'You Tweet A Lot… Watch Your Tone': Cops Threaten Dutch Man For Opposing Govt Mass Migration Plans
by Raheem Kassam and Chris Tomlinson
Dutch cops are policing anti-mass migration comments, even threatening social media users of "sedition" for opposing government policies. The news has emerged after police paid visits to warn multiple people who made anti-mass migration comments on social media, reports DW.com.
Mark Jongeneel, a small business owner in the Dutch city of Sliedrecht, tweeted: "The college of Sliedrecht has a proposal to receive 250 refugees in the coming 2 years. What a bad plan! #letusresist"
Mr. Jongeneel then got a visit to his mother's house, and subsequently his place of work, from police who wanted to warn him over his comments.
Speaking to DW.com, he described the events: "I asked them what the problem was and they said 'your tweets.'
"They asked me to be careful about my Twitter behaviour, because if there are riots, then I'm responsible."
"You tweet a lot," said the police, explaining: "We have orders to ask you to watch your tone. Your tweets may seem seditious".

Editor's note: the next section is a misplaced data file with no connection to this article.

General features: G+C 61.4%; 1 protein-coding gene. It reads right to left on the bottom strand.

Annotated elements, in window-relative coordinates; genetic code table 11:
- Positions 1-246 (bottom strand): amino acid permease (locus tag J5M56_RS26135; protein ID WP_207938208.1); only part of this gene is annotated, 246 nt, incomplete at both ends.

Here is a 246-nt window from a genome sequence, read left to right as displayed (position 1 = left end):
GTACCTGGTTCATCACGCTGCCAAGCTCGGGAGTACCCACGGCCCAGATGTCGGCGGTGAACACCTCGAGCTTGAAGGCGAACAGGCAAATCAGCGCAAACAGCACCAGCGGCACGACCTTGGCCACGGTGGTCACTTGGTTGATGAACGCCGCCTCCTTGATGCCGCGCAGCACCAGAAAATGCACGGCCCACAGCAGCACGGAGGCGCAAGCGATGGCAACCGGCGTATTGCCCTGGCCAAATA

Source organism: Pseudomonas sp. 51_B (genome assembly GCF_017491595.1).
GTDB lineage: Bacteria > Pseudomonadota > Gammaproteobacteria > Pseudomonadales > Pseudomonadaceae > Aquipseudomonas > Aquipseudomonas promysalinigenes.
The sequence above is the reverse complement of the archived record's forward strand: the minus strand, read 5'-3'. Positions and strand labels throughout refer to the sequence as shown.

It can only be surmised that police were referring to the hashtag #letusresist when talking about responsibility for anyone rioting. The hashtag, which in Dutch is #kominVerzet, is commonly used by people who oppose mass migration, mostly sharing articles and videos and expressions of anger and anxiety.
Nowhere in the hashtag could it be seen that anyone was mentioning organised rioting or violence.
And Mr. Jongeneel was not the only person visited by police. Another Dutch man by the name of Johan from Kaatsheuvel was visited after he had posted a Facebook status that said: "There was a meeting in the council hall, an information evening, just for the people of our city." He added: "we had to get together at the market square to have a protest, because, I will be very honest, we're not happy with the asylum seekers in our country."
The city of Kaatsheuvel has plans to house at least 1,200 migrants and Johan's protest at the market was meant to merely show his resistance to the idea. Police allegedly intimidated Johan into not going ahead with his protest and he wrote after their visit, "just had a visit from the police with the friendly request not to call for a meeting at the market tomorrow or Monday."
According to a friend of Johan's, who wished to remain anonymous, between seven or eight others were also visited by police in the town that day for similar social media posts.
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